Mac5 Centre Console
  |  First Published: May 2013

Mad (as in mad keen) Alloy Craft, on the Sunshine Coast, are behind the new Mac5 fishing boats.

Built by premium plate alloy makers Offshore Master Marine, Mac offer well-built plate boats for the keen angler and aim to market them around the price of mass-produced pressed alloy craft. They offer a cuddy version and the centre console we tested.

While we usually associate OMM with an all-bells-and-whistles fit out and finish, the Mac5 is slightly different. While overall build quality remains the same and basic necessities are present, cost savings come with an unpainted hull (albeit with a stylish clear coat) and welds left visible, not smoothed and filled in the usual OMM manner.

The Mac5 is a very well set-out, roomy and well-finished 5m plate boat with great sea manners, good handling and ride and enough standard features to make a fishing outing something to really look forward to.

With its 4mm bottom and 3mm plate sides, the Mac5 is built tough and its self-draining treadplate floor enables an easy hose-out at the end of the day.


There’s a sturdy bowsprit, T-bollard and long side grab rails up forward, with the port rail split to accommodate an electric motor pad. The deep anchor well is just aft of the bollard and the 450mm high forward casting deck features a storage compartment with flat shelf and a handy removable front seat. It’s a well-upholstered bucket on a strong pedestal mount.

The Mac5’s 850mm wide centre console has angled leading edges, a one-piece windscreen with grab rail and grab rails at the aft corners. The top of the console is covered with soft but tough SeaDek EVA foam to stop small items like phones from sliding about. The console’s internal shelf was handy for larger items.

The well-upholstered alloy box seat for skipper and mate has storage below, and a 60L Evakool icebox fits in the lower section. It’s an excellent set-up with good storage and easy access.

The hydraulic helm with comfort grip wheel is central on the console with engine gauges above within easy view. OMM has done an excellent job of positioning the helm seat/ice box and I found I could stand or sit comfortably in command. The binnacle engine controls were to starboard for a great driving position with full visibility.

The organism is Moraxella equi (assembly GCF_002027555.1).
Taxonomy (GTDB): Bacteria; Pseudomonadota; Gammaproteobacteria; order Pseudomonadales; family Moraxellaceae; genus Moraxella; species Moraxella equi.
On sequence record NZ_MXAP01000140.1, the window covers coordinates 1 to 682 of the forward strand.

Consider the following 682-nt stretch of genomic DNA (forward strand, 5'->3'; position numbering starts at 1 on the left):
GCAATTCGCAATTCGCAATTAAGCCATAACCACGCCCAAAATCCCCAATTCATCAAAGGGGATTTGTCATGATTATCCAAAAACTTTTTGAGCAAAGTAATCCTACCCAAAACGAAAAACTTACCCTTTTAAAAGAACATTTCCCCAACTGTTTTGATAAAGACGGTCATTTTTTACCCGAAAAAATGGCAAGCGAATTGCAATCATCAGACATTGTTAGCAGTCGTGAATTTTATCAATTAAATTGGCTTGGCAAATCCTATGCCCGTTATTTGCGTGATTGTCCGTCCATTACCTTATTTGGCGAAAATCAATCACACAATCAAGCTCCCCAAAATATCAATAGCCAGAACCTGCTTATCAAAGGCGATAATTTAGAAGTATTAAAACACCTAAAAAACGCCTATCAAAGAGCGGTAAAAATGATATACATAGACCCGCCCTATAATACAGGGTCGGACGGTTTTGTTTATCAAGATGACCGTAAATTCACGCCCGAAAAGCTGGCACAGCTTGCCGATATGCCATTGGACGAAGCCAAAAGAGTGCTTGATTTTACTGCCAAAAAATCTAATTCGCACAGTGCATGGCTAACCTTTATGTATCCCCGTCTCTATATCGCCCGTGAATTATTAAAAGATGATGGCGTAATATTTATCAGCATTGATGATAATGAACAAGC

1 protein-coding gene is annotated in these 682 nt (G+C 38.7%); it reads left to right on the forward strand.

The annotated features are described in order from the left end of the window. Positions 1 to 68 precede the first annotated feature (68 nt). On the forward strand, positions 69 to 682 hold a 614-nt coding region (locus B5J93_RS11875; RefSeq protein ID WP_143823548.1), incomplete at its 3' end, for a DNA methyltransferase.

Up to four anglers could work in the self-draining cockpit with its 650mm high sides.

There are two rod holders along each gunwale with a grippy SeaDek step pad as well. The raised side pockets are 2m long, unobtrusive yet provide abundant storage.

A floodable underfloor kill tank is standard and there is a useful raised shelf tucked under the full-height transom cap. Engine battery, isolator switch and fuel filter are within easy reach to starboard and to port there is a live-bait well with a window to check on the welfare of the livies.

The transom cutting board is at a useful height and has a shelf, four rod holders and two drink holders.

The aft grab rails extending over the transom to link with the boarding platforms either side of the Suzuki 70.


The hull is rated for 60hp-90hp and the Suzuki 70hp was a good all-round engine in situations where crew numbers vary. A 60hp would be ideal for two aboard with moderate cargo and 90hp would be required only for tow sports or if four or five anglers were regular occupants.

Two up, the Mac5 planed at 2800rpm at 8.3 knots (15.4kmh) and at 3000rpm the GPS showed 8.7 knots (16.2kmh). Around 4000rpm produced a steady cruise of 17 knots (31.8kmh), 5000rpm 25 knots (46.4kmh) and at 6000rpm we hit 31.5 knots (58.5kmh).

What the figures don’t show is the easy manner in which the Suzuki lifted the Mac5 onto the plane in around its own length. It always seemed to have plenty of power in reserve between 3000rpm-5000rpm, where a push of the throttle produced an instant response.

OMM have always made craft that ride well and the Mac5 continues the tradition. Through chop and waves just inside the Caloundra bar, the ride was controlled and soft without banging or pounding, and the underfloor foam reduced water impact sounds.

The 480kg plate hull with its 15° transom deadrise was steady at rest, even in swells, and handling was fingertip easy with instant helm response. With its high sides and reversed chines, the Mac5 is quite dry under most conditions.


The Mac5 seems to lack very little as a fishing boat and four could fish in it with ease. The centre console means there’s fishing room all round and with such high sides the considerable freeboard ensures ample seakeeping ability.

There are enough fishing features and good storage by open boat standards. This one is a beauty well suited to bay, estuary or offshore work in suitable conditions.

The Mac5 is great value at $38,500 on its Dunbier trailer. All the fishing necessities are there and ride and stability qualities make it equally suitable for beginners or experienced hands.

Finish differs from the usual glossy OMM standard but it’s certainly an attractive craft with its subtle grey clear coat and forward deck sheer line. Call Mad Alloy Craft on 0404 891 776 or email --e-mail address hidden--


Length 5.0m
Length on trailer 6.1m
Height on trailer 2.5m
Plate alloy3mm sides, 4mm bottom
Transom deadrise 15°
Fuel 103L
Hull weight 480kg
Power as tested70hp Suzuki
Capacity5 adults
Towing 6cyl sedan, wagon or 4WD
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